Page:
In workplaces throughout the world, scenarios of near-constant distraction have become the norm. Thankfully, our ability to focus is still salvageable. As a result of the vast amount of neuroscience research being done, there’s now hard ev idence about what attention is, how it works, how to attain it and how to use it productively. By delving into the findings, Steelcase researchers have gained new insights into how our brains shape thoughts, emotions and behaviors, and then applied this new science to create concepts for how thoughtfully designed workplaces can help workers better manage their attention and think better at work.
No matter how interested you are in this article, you probably won’t finish reading it right now, especially if you’re at work.
Yet another urgent text will come in, you’ll get a string of new email alerts, you’ll overhear a colleague at the next workstation mention your name during a video conference so you’ll turn your attention to what that’s all about, you’ll still be trying to catch up on your emails when your boss will stop by to ask about that proposal you’ve been trying to finish all week, which will prompt you to go online to browse for some more information and then, since you’re online anyway and didn’t take a lunch break and starting to feel really resentful about the impossible amount of the work you’re expected to do and how hard it is to focus, you’ll stop off at Facebook and notice that today is the birthday of your best friend from college, so you’ll read the 73 messages she’s received so far and then decide, what the heck, you’ll give her a call while you’re still catching up on email and then, before you know it, you’re almost late for your third meeting of the day and feeling more stressed than ever, so you’ll get a large black coffee with an extra shot of espresso and try to work on the proposal during the meeting.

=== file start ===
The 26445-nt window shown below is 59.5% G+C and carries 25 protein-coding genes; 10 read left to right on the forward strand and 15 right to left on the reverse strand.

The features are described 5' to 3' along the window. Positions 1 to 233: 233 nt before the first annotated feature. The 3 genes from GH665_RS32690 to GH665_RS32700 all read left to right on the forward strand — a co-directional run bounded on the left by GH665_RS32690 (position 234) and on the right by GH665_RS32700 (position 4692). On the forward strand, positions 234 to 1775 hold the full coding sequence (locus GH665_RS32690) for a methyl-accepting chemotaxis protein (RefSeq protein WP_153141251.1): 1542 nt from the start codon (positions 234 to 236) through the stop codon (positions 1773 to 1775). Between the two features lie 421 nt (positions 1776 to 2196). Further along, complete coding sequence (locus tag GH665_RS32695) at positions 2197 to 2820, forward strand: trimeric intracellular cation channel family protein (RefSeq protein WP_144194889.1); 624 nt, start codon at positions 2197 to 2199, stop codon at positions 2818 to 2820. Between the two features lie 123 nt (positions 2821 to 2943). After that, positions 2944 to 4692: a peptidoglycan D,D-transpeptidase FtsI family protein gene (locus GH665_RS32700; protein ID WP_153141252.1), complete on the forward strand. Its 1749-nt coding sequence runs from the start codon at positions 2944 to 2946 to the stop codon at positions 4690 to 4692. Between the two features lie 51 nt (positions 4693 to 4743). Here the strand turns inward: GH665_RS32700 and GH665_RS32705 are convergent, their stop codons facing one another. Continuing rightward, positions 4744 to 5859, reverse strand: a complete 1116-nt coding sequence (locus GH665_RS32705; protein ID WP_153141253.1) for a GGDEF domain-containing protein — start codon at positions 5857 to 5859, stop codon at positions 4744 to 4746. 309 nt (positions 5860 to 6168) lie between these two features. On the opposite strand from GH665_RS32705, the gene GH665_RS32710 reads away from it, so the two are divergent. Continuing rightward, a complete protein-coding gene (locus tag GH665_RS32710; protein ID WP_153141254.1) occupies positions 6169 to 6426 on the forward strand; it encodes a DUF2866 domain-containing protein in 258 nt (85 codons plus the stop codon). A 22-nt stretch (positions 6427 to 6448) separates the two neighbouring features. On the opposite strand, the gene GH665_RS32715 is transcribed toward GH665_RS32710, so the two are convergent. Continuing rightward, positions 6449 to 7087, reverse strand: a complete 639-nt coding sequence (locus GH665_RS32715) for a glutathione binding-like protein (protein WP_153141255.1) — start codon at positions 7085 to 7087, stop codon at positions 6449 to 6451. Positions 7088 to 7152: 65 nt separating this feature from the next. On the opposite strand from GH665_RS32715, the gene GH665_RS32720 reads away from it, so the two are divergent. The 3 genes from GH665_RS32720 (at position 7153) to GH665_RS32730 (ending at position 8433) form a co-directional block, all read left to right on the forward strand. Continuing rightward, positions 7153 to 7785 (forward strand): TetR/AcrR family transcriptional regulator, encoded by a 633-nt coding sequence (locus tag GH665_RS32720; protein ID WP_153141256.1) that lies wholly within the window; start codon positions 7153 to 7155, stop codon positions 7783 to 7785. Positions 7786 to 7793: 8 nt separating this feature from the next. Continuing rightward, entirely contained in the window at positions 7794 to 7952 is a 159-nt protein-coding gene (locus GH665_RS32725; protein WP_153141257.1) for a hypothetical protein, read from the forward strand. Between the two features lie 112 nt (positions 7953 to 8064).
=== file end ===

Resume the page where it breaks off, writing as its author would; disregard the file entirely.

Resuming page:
TOO MUCH INFORMATION
Scenarios of near-constant distraction at work have become the norm versus the exception for most people today. It’s well said that a wealth of information creates a poverty of attention, and most workers are now living that mental skirmish every day. At the same time that we’re drowning in information, we’re also expected to process it faster, getting to insights, recommendations, decisions or at least next steps rapidly. In minds as cluttered as a scrap yard, we scramble to find something that will “make do,” responding to the pressure for action.
It’s well said that a wealth of information creates a poverty of attention, and most workers are now living that mental skirmish every day.
Yet, we long to be more effective at our jobs. We keep telling ourselves: Just be more focused, just work harder. But, in reality, no matter how hard we try, our brains just don’t work that way. While our higher-level cognitive skills distinguish us from other mammals, being attuned to what’s going on around us is also embedded in our evolution, a key to survival. This means that today’s way of working has become a Catch 22: We’re taking our natural inclination to be distracted and training our brains to be even more so.
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